To examine how rescue medication is defined, reported and accounted for in randomised controlled trials (RCTs) in eczema and asthma populations.
A systematic review of phase II/III RCTs evaluating monoclonal antibodies for treating chronic eczema or asthma. A search of EMBASE, MEDLINE and the Cochrane Central Register of Controlled Trials was conducted to identify eligible RCTs.
Sixty published RCTs were identified, of which 60 (100%) allowed use of rescue medication but only 28 (47%) reported its use. Twenty-seven (45%) articles summarised rescue use by arm, with an average of 25% (95% CI (17%, 36%)) greater use in the placebo arm. Nine (15%) trials undertook an analysis that adjusted the primary treatment effect estimate for rescue medication use, but 8 of these employed a sub-optimal approach using single imputation, including 4 which used ‘last observation carried forward’ after setting post-rescue data to missing.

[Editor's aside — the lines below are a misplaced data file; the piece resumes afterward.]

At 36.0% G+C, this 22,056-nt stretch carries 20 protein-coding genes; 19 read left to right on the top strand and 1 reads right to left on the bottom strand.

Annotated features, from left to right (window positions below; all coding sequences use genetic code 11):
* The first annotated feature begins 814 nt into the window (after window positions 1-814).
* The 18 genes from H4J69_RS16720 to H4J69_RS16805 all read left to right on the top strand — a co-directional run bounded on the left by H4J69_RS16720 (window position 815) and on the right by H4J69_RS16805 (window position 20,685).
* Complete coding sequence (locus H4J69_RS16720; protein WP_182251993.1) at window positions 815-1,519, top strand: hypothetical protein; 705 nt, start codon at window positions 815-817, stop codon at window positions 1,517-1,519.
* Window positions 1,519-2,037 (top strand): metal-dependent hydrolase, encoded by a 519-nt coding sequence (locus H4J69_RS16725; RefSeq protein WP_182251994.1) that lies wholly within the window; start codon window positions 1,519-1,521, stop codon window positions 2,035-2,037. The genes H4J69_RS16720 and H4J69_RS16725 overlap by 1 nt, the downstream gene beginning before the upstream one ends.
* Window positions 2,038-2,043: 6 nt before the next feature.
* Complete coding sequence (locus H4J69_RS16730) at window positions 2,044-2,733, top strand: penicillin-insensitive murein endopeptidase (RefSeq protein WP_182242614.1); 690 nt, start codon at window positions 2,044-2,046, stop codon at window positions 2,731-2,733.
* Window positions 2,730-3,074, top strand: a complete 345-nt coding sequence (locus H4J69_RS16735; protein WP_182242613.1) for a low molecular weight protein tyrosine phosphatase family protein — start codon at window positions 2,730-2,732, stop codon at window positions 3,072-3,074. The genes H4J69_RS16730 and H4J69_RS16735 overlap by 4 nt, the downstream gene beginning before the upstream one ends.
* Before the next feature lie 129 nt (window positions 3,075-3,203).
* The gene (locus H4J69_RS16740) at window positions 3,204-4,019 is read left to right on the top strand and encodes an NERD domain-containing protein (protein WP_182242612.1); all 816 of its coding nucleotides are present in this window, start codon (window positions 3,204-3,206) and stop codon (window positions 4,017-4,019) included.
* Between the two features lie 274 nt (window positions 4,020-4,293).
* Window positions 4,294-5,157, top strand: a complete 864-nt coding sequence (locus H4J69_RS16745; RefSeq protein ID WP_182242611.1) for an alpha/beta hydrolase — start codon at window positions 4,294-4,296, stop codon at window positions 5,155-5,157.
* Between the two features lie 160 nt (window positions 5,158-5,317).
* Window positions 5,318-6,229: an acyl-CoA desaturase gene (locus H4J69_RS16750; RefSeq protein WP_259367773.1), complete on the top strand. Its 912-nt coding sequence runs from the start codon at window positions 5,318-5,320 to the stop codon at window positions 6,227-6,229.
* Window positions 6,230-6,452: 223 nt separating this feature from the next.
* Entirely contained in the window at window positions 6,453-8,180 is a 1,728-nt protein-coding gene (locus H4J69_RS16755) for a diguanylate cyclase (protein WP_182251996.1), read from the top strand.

Rescue medication use in eczema and asthma trials evaluating monoclonal antibodies is often permitted, but not routinely reported. There is evidence of imbalance in rescue use between arms, but few articles attempted to estimate a rescue-adjusted treatment effect. In trials that did, the methods employed were sub-optimal which could introduce bias.

Copyright © 2020. Published by Elsevier Inc.